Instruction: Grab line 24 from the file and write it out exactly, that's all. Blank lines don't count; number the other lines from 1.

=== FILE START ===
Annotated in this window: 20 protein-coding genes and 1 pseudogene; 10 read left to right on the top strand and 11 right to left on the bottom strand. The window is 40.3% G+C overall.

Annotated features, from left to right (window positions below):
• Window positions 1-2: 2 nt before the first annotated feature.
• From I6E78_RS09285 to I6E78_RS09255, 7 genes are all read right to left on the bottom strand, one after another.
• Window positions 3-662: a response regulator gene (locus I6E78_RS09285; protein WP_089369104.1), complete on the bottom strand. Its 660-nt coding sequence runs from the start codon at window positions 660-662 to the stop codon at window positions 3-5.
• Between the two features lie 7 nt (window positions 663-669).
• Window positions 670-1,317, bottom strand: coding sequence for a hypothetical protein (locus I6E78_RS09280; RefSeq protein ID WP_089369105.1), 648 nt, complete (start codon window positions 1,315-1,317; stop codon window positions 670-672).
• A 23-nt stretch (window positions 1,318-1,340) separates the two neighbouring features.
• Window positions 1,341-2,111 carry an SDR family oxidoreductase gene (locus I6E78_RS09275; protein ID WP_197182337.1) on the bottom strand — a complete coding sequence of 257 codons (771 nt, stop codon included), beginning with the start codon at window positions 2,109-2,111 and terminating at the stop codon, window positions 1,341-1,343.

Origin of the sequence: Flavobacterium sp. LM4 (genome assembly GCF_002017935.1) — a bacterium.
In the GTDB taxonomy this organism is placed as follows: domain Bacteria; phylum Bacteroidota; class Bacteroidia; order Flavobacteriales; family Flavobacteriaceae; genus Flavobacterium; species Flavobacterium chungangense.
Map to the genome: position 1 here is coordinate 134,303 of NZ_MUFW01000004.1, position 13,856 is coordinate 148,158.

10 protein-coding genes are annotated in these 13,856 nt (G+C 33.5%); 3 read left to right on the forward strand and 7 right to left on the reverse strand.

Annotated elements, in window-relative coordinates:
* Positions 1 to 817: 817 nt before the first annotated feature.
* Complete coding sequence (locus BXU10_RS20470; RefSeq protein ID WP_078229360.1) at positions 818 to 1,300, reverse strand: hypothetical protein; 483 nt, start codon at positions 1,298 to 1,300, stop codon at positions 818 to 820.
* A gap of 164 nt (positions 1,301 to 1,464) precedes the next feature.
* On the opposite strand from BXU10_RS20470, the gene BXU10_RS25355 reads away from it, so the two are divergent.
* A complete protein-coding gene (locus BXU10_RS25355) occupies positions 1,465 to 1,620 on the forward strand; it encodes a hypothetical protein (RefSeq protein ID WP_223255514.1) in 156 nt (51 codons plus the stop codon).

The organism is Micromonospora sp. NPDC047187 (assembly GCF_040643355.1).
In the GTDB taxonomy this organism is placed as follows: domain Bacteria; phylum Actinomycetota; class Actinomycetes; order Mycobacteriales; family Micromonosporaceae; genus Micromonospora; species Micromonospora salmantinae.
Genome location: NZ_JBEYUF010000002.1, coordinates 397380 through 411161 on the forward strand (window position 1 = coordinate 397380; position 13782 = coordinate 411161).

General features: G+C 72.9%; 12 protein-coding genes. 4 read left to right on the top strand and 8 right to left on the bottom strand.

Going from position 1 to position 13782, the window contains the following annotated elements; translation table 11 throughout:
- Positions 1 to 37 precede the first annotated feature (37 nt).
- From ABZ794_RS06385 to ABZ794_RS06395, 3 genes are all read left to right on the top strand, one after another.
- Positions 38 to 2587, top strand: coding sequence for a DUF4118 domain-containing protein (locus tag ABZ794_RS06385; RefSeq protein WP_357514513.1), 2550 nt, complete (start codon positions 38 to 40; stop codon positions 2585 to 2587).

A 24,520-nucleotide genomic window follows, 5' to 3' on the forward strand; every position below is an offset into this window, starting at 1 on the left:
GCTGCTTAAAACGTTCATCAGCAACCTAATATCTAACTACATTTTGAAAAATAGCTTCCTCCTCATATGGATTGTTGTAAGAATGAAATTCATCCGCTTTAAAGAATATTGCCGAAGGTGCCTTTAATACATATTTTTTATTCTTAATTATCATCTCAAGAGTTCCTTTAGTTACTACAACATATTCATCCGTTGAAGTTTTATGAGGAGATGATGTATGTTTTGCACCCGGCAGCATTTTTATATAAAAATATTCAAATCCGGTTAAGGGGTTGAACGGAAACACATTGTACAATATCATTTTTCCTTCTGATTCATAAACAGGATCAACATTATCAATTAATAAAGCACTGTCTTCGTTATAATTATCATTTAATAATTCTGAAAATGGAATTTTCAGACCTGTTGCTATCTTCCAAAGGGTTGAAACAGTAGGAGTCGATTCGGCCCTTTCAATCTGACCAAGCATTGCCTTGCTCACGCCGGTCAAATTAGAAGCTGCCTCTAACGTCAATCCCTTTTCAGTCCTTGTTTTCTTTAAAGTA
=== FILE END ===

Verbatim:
Going from position 1 to position 13782, the window contains the following annotated elements; translation table 11 throughout: